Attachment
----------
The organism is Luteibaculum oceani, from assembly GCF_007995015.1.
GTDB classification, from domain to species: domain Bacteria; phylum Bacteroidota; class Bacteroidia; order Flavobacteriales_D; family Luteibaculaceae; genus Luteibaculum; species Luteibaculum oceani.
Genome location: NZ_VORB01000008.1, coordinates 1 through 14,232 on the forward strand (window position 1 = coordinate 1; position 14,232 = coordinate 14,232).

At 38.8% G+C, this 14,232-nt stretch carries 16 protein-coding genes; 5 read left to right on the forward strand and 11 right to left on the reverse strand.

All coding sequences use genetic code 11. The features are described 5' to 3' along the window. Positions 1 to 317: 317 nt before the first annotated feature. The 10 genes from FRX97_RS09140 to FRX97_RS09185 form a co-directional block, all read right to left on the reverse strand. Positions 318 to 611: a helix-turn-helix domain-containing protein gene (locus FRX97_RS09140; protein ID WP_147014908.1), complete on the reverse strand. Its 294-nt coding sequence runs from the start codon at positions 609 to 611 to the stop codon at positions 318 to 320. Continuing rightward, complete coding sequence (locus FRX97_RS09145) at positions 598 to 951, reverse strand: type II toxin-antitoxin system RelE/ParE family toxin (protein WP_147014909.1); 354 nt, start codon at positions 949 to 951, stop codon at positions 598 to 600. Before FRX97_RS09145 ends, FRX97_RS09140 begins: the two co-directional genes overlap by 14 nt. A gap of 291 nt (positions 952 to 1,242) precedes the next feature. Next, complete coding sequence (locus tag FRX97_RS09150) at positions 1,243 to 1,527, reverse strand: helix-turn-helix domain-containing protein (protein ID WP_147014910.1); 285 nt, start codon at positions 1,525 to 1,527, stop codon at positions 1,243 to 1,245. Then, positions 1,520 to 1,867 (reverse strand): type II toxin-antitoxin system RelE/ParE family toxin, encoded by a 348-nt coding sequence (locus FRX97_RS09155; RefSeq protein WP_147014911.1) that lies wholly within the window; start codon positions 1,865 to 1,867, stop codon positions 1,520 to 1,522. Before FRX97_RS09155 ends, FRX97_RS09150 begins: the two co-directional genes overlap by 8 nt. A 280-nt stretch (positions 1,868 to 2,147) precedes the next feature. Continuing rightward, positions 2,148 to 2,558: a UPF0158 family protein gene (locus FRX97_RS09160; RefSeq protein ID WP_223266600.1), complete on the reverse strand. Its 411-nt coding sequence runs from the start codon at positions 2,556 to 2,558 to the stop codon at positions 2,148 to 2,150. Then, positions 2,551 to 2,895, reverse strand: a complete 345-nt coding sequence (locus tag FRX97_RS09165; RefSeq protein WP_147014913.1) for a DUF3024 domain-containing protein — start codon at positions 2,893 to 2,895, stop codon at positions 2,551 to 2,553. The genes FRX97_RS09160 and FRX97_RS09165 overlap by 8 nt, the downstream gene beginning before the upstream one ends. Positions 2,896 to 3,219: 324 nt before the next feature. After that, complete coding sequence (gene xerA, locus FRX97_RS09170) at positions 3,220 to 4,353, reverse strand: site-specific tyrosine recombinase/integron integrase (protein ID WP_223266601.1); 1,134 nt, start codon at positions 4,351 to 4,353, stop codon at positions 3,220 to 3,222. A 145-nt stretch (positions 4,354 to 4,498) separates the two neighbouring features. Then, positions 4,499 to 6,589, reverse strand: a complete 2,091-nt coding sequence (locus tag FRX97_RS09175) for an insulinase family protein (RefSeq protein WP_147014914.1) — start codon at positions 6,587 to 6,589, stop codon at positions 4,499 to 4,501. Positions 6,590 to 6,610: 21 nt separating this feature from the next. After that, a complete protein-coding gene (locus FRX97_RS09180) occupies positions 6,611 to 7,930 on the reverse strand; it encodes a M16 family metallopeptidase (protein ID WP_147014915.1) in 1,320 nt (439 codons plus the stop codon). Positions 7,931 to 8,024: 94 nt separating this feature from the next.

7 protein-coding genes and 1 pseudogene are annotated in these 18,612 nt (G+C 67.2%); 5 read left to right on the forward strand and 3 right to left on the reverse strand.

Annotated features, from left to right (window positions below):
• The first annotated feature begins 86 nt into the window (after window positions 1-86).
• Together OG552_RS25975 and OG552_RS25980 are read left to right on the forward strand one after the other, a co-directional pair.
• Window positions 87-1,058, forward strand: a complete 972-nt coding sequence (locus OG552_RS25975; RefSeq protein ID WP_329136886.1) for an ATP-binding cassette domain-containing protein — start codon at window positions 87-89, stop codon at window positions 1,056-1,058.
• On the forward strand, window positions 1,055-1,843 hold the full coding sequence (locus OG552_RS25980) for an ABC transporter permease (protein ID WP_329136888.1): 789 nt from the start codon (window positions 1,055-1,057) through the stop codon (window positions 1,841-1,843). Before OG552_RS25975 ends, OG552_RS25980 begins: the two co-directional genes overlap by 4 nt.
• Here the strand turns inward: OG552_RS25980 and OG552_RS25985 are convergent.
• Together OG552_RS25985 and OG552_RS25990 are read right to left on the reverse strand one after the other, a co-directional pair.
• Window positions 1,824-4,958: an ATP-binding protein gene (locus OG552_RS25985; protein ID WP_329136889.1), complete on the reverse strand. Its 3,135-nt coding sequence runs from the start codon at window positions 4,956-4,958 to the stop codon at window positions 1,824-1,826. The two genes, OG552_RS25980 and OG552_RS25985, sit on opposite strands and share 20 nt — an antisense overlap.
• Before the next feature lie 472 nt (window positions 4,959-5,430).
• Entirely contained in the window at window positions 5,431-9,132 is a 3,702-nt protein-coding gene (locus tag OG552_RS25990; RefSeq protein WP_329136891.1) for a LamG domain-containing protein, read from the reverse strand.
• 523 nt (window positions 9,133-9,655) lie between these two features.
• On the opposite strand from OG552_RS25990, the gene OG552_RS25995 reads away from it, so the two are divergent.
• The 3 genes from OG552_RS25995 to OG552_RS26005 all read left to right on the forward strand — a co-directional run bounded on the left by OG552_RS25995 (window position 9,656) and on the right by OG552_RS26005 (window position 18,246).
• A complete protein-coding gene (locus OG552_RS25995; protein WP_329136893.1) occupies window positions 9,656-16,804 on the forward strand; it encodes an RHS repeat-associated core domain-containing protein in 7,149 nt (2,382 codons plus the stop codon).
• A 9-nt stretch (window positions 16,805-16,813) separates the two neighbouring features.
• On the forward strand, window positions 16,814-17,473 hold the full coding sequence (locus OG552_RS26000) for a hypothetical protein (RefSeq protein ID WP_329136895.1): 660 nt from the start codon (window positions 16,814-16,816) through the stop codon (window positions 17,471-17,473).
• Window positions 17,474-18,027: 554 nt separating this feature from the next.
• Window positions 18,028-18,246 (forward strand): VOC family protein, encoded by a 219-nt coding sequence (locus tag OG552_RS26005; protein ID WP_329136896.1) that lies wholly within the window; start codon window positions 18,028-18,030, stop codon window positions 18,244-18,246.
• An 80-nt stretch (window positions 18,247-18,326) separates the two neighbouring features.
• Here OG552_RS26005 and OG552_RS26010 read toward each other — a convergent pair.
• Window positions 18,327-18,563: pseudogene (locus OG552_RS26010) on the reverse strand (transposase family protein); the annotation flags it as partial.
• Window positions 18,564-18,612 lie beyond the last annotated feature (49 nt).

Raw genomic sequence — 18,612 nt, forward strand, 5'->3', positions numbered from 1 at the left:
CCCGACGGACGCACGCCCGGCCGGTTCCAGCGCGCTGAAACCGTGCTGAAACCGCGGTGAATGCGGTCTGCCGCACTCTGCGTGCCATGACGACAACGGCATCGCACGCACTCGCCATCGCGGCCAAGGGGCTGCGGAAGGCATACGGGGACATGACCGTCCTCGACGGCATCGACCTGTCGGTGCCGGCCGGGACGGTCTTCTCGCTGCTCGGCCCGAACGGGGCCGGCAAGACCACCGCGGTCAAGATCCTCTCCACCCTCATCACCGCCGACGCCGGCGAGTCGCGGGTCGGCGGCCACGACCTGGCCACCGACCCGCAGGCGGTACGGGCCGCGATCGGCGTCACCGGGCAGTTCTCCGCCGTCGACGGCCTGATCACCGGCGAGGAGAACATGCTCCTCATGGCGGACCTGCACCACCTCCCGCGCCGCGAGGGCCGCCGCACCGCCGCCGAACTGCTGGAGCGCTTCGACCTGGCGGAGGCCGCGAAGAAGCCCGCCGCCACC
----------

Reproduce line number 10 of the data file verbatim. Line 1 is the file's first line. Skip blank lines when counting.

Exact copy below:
• Window positions 87-1,058, forward strand: a complete 972-nt coding sequence (locus OG552_RS25975; RefSeq protein ID WP_329136886.1) for an ATP-binding cassette domain-containing protein — start codon at window positions 87-89, stop codon at window positions 1,056-1,058.